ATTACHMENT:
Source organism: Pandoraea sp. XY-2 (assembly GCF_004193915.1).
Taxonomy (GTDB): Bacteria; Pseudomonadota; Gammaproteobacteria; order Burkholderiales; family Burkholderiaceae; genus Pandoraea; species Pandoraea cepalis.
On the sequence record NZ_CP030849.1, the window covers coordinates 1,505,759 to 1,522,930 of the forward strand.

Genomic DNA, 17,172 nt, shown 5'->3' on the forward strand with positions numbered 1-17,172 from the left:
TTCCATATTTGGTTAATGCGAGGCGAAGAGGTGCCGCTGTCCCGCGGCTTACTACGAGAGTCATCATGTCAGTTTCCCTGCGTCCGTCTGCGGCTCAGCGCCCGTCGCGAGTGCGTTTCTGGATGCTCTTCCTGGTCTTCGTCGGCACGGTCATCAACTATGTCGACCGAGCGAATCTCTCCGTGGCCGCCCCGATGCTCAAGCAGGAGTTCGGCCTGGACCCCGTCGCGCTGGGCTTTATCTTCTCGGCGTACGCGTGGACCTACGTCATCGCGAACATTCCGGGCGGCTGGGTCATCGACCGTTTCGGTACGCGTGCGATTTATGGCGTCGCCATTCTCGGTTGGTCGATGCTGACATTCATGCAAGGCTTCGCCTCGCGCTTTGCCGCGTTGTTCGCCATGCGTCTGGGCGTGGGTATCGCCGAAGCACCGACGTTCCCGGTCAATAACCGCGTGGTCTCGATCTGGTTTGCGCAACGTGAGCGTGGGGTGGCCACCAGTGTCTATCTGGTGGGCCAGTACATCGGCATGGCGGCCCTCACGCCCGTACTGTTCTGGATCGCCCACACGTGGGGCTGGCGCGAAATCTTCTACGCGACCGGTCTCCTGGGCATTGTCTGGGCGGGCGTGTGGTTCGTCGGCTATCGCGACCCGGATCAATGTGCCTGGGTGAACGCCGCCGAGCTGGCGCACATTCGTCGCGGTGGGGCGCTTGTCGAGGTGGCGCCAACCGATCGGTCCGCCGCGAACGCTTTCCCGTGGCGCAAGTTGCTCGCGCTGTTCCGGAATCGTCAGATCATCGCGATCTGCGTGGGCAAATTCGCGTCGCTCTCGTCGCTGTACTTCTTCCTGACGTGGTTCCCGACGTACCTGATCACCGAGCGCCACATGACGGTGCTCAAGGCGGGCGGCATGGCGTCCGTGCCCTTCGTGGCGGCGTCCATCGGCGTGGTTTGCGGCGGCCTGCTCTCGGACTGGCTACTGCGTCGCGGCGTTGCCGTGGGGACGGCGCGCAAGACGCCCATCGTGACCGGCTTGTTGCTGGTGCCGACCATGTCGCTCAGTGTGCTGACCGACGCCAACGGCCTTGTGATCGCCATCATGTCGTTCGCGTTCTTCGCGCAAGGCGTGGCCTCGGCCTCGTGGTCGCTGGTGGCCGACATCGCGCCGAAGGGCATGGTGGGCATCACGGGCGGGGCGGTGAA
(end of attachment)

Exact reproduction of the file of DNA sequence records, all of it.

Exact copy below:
Source organism: Pandoraea sp. XY-2 (assembly GCF_004193915.1).
Taxonomy (GTDB): Bacteria; Pseudomonadota; Gammaproteobacteria; order Burkholderiales; family Burkholderiaceae; genus Pandoraea; species Pandoraea cepalis.
On the sequence record NZ_CP030849.1, the window covers coordinates 1,505,759 to 1,522,930 of the forward strand.

Genomic DNA, 17,172 nt, shown 5'->3' on the forward strand with positions numbered 1-17,172 from the left:
TTCCATATTTGGTTAATGCGAGGCGAAGAGGTGCCGCTGTCCCGCGGCTTACTACGAGAGTCATCATGTCAGTTTCCCTGCGTCCGTCTGCGGCTCAGCGCCCGTCGCGAGTGCGTTTCTGGATGCTCTTCCTGGTCTTCGTCGGCACGGTCATCAACTATGTCGACCGAGCGAATCTCTCCGTGGCCGCCCCGATGCTCAAGCAGGAGTTCGGCCTGGACCCCGTCGCGCTGGGCTTTATCTTCTCGGCGTACGCGTGGACCTACGTCATCGCGAACATTCCGGGCGGCTGGGTCATCGACCGTTTCGGTACGCGTGCGATTTATGGCGTCGCCATTCTCGGTTGGTCGATGCTGACATTCATGCAAGGCTTCGCCTCGCGCTTTGCCGCGTTGTTCGCCATGCGTCTGGGCGTGGGTATCGCCGAAGCACCGACGTTCCCGGTCAATAACCGCGTGGTCTCGATCTGGTTTGCGCAACGTGAGCGTGGGGTGGCCACCAGTGTCTATCTGGTGGGCCAGTACATCGGCATGGCGGCCCTCACGCCCGTACTGTTCTGGATCGCCCACACGTGGGGCTGGCGCGAAATCTTCTACGCGACCGGTCTCCTGGGCATTGTCTGGGCGGGCGTGTGGTTCGTCGGCTATCGCGACCCGGATCAATGTGCCTGGGTGAACGCCGCCGAGCTGGCGCACATTCGTCGCGGTGGGGCGCTTGTCGAGGTGGCGCCAACCGATCGGTCCGCCGCGAACGCTTTCCCGTGGCGCAAGTTGCTCGCGCTGTTCCGGAATCGTCAGATCATCGCGATCTGCGTGGGCAAATTCGCGTCGCTCTCGTCGCTGTACTTCTTCCTGACGTGGTTCCCGACGTACCTGATCACCGAGCGCCACATGACGGTGCTCAAGGCGGGCGGCATGGCGTCCGTGCCCTTCGTGGCGGCGTCCATCGGCGTGGTTTGCGGCGGCCTGCTCTCGGACTGGCTACTGCGTCGCGGCGTTGCCGTGGGGACGGCGCGCAAGACGCCCATCGTGACCGGCTTGTTGCTGGTGCCGACCATGTCGCTCAGTGTGCTGACCGACGCCAACGGCCTTGTGATCGCCATCATGTCGTTCGCGTTCTTCGCGCAAGGCGTGGCCTCGGCCTCGTGGTCGCTGGTGGCCGACATCGCGCCGAAGGGCATGGTGGGCATCACGGGCGGGGCGGTGAA